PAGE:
You may remember this particular segment from:
78. Just One Bite (October 5th, 2001)
Whenever Squidward can get out of his shell, and be a lot less like his usual cynical self, all episodes automatically gets better by proxy. Forcing the most prudent and stubborn character on the show to change can be a thrilling thing to watch unfold, especially when temptation and danger are driving his motivations. I love the premise of “Just One Bite”, but the execution of the plot and the subsequent jokes really solidify it for me. The tension builds throughout the episode, and the intrigue mounts as to his newfound obsession. The ‘will he won’t he’ can be great the first time around, and still holds up on repeat viewings. It’s also one of the darker episodes, with a shocking (and ill timed) deleted scene you can catch below, and a well-timed reference to Squidward having no soul and going to hell. But the joy is in watching Squidward lie to everyone, especially about the job he hates, about something he shouldn’t like, and then end up going crazy to get what he wants. Like, he at one point dreams about marrying a hamburger. And of course, the ending is terrific if you haven’t already seen it. Or, should I say, it’s rather explosive. Tee hee.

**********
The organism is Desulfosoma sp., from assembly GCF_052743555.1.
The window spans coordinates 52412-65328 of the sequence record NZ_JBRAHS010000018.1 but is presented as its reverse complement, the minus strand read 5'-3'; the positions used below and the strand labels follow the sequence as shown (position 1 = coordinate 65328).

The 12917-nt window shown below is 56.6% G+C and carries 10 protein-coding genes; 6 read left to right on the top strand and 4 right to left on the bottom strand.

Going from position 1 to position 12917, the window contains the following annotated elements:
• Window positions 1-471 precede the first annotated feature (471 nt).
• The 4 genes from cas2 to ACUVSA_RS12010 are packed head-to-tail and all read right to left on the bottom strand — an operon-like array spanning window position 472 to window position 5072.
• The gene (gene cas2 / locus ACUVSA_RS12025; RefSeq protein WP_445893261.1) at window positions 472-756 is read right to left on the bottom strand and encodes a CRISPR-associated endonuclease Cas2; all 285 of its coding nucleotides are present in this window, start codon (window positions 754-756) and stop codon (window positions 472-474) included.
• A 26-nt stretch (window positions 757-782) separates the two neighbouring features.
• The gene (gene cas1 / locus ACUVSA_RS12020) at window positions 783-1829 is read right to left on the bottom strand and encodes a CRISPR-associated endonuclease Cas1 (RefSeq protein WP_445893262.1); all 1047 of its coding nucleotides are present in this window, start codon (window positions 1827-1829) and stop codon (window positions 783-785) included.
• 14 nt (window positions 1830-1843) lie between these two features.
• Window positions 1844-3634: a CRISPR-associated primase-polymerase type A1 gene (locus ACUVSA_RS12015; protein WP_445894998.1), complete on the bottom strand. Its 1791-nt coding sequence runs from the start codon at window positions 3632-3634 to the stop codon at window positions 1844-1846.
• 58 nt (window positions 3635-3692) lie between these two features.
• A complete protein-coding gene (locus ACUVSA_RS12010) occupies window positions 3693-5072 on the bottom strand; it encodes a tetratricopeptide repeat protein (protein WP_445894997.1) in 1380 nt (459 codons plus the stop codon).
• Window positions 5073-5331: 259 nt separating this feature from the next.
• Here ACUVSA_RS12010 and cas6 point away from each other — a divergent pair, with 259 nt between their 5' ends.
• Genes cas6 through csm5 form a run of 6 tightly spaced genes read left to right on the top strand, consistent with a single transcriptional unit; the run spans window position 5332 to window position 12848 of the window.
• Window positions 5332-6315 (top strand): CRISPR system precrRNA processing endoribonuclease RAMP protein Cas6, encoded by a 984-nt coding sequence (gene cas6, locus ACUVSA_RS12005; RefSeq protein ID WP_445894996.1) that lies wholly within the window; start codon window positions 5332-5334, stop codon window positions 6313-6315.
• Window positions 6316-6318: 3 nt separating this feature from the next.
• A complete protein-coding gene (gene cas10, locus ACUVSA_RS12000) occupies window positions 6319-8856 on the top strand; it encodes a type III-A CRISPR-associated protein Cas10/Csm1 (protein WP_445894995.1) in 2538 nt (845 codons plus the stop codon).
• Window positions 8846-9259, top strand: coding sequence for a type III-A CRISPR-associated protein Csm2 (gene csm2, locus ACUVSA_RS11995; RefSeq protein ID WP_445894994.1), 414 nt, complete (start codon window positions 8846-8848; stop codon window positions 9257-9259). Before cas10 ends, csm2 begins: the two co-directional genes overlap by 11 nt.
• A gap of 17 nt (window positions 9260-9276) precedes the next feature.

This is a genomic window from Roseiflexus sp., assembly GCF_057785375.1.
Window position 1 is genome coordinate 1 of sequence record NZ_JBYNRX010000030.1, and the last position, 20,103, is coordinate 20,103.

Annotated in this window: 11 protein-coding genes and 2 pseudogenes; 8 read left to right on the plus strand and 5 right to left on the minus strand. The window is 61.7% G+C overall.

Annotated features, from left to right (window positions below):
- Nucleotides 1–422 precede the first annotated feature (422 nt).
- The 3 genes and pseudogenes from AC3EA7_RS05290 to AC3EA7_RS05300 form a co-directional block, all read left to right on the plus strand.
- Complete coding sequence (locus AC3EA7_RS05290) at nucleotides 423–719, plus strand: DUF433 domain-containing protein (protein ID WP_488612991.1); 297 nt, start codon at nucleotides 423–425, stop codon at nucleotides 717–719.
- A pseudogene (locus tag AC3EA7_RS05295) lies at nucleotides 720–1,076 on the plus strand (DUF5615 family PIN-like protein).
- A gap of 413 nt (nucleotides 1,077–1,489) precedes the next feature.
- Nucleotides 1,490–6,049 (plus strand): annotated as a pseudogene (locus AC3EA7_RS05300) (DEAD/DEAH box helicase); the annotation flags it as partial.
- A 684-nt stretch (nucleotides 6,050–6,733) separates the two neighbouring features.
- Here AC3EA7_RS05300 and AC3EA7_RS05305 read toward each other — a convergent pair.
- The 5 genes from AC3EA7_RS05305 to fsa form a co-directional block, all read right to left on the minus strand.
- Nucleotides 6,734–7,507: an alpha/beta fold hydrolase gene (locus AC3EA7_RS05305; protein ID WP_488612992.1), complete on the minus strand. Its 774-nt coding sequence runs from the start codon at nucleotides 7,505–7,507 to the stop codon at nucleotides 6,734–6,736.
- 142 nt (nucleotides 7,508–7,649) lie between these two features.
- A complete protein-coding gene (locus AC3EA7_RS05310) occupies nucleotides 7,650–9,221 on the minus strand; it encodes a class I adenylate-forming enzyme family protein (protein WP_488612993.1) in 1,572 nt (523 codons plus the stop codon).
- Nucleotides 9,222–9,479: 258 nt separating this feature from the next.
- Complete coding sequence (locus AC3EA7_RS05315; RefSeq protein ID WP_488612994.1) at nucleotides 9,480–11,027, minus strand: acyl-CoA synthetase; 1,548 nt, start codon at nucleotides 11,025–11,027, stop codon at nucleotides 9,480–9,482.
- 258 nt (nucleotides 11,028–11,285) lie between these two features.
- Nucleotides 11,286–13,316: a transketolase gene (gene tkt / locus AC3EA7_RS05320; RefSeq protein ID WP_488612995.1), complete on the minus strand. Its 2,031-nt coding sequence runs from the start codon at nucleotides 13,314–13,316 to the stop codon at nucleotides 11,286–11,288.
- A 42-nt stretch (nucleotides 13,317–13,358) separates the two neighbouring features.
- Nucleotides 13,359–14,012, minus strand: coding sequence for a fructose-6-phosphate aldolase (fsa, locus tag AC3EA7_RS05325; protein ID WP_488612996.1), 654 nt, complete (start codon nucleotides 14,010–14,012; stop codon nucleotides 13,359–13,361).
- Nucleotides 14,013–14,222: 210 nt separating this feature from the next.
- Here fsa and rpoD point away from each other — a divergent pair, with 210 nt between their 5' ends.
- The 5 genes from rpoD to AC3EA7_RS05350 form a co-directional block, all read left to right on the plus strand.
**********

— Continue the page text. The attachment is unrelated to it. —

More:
This scene got deleted, which is infamous now, because of 9/11 I think:
77. As Seen On TV (March 8th, 2002)
While not the first piece of media made about The Krusty Krab in canon, the commercial central to the plot of “As Seen On TV” is a hilarious opening to a great episode about ego, skill, showmanship, Hollywood, celebrity, and popularity. Mistaken for a box of Bran Flakes, SpongeBob goes on a tirade of hubris and self-discovery, with humorous reprocussions. A number of miscommunications and an identity crisis lead to a whole end sequence that ramps up in its ridiculousness and ultimately ends with SpongeBob doing his job but with a funnier new context. Whether or not he learned his lesson from the angry mob doesn’t matter, as the fun lies in watching him almost self-implode, but then figure it out by the climax. This was the “Striped Sweater Song” episode, if you didn’t know, and it’ll be remembered for that forever, even though the rest of it is still well above average. But that god damn song has such staying power, and I think it’s funny but it took a life of its own at a certain point. Just sing it to someone. Watch their eyes light up. It’s like a Siren’s Song, it just attracts SpongeBob fans instead of sailors.